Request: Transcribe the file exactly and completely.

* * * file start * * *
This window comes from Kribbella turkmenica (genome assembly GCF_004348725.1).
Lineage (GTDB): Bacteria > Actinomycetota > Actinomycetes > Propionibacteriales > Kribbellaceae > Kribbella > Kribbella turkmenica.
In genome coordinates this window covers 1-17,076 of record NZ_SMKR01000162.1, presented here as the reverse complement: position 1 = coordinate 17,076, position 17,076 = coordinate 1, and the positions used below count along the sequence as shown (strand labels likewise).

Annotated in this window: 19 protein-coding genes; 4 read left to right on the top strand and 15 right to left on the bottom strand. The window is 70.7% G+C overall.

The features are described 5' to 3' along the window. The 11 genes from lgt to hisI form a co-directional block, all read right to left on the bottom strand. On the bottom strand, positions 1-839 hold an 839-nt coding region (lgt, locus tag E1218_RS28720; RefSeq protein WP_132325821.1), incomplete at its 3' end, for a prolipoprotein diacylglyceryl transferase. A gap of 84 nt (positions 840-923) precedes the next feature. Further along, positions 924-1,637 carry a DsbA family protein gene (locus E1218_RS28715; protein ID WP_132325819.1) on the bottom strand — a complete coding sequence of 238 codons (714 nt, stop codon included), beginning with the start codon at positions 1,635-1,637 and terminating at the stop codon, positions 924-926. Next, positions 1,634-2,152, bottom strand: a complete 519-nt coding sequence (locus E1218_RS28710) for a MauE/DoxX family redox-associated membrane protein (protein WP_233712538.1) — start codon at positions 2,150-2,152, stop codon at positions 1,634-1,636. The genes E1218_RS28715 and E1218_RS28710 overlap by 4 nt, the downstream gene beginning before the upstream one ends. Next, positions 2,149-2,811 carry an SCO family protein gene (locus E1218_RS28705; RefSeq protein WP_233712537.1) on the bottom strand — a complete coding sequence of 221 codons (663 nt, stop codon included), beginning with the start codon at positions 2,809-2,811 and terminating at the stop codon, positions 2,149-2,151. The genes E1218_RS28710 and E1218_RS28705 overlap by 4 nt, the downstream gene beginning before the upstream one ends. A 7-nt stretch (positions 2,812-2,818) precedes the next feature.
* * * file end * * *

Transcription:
This window comes from Kribbella turkmenica (genome assembly GCF_004348725.1).
Lineage (GTDB): Bacteria > Actinomycetota > Actinomycetes > Propionibacteriales > Kribbellaceae > Kribbella > Kribbella turkmenica.
In genome coordinates this window covers 1-17,076 of record NZ_SMKR01000162.1, presented here as the reverse complement: position 1 = coordinate 17,076, position 17,076 = coordinate 1, and the positions used below count along the sequence as shown (strand labels likewise).

Annotated in this window: 19 protein-coding genes; 4 read left to right on the top strand and 15 right to left on the bottom strand. The window is 70.7% G+C overall.

The features are described 5' to 3' along the window. The 11 genes from lgt to hisI form a co-directional block, all read right to left on the bottom strand. On the bottom strand, positions 1-839 hold an 839-nt coding region (lgt, locus tag E1218_RS28720; RefSeq protein WP_132325821.1), incomplete at its 3' end, for a prolipoprotein diacylglyceryl transferase. A gap of 84 nt (positions 840-923) precedes the next feature. Further along, positions 924-1,637 carry a DsbA family protein gene (locus E1218_RS28715; protein ID WP_132325819.1) on the bottom strand — a complete coding sequence of 238 codons (714 nt, stop codon included), beginning with the start codon at positions 1,635-1,637 and terminating at the stop codon, positions 924-926. Next, positions 1,634-2,152, bottom strand: a complete 519-nt coding sequence (locus E1218_RS28710) for a MauE/DoxX family redox-associated membrane protein (protein WP_233712538.1) — start codon at positions 2,150-2,152, stop codon at positions 1,634-1,636. The genes E1218_RS28715 and E1218_RS28710 overlap by 4 nt, the downstream gene beginning before the upstream one ends. Next, positions 2,149-2,811 carry an SCO family protein gene (locus E1218_RS28705; RefSeq protein WP_233712537.1) on the bottom strand — a complete coding sequence of 221 codons (663 nt, stop codon included), beginning with the start codon at positions 2,809-2,811 and terminating at the stop codon, positions 2,149-2,151. The genes E1218_RS28710 and E1218_RS28705 overlap by 4 nt, the downstream gene beginning before the upstream one ends. A 7-nt stretch (positions 2,812-2,818) precedes the next feature.